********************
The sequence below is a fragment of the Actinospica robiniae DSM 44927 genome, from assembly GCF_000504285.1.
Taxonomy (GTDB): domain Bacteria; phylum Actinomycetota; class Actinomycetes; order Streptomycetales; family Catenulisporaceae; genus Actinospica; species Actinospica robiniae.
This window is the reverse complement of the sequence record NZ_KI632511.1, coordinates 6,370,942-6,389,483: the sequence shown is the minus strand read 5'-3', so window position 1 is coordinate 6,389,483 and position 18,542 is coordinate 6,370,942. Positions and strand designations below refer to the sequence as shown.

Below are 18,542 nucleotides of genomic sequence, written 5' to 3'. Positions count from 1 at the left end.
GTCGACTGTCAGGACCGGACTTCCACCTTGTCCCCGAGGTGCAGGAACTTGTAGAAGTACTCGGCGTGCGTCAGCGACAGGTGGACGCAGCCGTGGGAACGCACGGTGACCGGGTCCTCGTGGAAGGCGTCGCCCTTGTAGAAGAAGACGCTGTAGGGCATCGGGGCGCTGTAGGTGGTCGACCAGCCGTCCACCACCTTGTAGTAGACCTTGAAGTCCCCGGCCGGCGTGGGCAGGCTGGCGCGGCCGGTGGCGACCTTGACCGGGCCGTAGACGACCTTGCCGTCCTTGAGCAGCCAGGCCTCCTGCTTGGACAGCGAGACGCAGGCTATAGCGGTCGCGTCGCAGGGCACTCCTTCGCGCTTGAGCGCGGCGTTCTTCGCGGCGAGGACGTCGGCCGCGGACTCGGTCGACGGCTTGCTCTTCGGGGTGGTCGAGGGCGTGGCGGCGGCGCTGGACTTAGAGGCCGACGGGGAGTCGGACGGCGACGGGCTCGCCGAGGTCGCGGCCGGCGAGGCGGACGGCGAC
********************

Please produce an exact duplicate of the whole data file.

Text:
The sequence below is a fragment of the Actinospica robiniae DSM 44927 genome, from assembly GCF_000504285.1.
Taxonomy (GTDB): domain Bacteria; phylum Actinomycetota; class Actinomycetes; order Streptomycetales; family Catenulisporaceae; genus Actinospica; species Actinospica robiniae.
This window is the reverse complement of the sequence record NZ_KI632511.1, coordinates 6,370,942-6,389,483: the sequence shown is the minus strand read 5'-3', so window position 1 is coordinate 6,389,483 and position 18,542 is coordinate 6,370,942. Positions and strand designations below refer to the sequence as shown.

Below are 18,542 nucleotides of genomic sequence, written 5' to 3'. Positions count from 1 at the left end.
GTCGACTGTCAGGACCGGACTTCCACCTTGTCCCCGAGGTGCAGGAACTTGTAGAAGTACTCGGCGTGCGTCAGCGACAGGTGGACGCAGCCGTGGGAACGCACGGTGACCGGGTCCTCGTGGAAGGCGTCGCCCTTGTAGAAGAAGACGCTGTAGGGCATCGGGGCGCTGTAGGTGGTCGACCAGCCGTCCACCACCTTGTAGTAGACCTTGAAGTCCCCGGCCGGCGTGGGCAGGCTGGCGCGGCCGGTGGCGACCTTGACCGGGCCGTAGACGACCTTGCCGTCCTTGAGCAGCCAGGCCTCCTGCTTGGACAGCGAGACGCAGGCTATAGCGGTCGCGTCGCAGGGCACTCCTTCGCGCTTGAGCGCGGCGTTCTTCGCGGCGAGGACGTCGGCCGCGGACTCGGTCGACGGCTTGCTCTTCGGGGTGGTCGAGGGCGTGGCGGCGGCGCTGGACTTAGAGGCCGACGGGGAGTCGGACGGCGACGGGCTCGCCGAGGTCGCGGCCGGCGAGGCGGACGGCGAC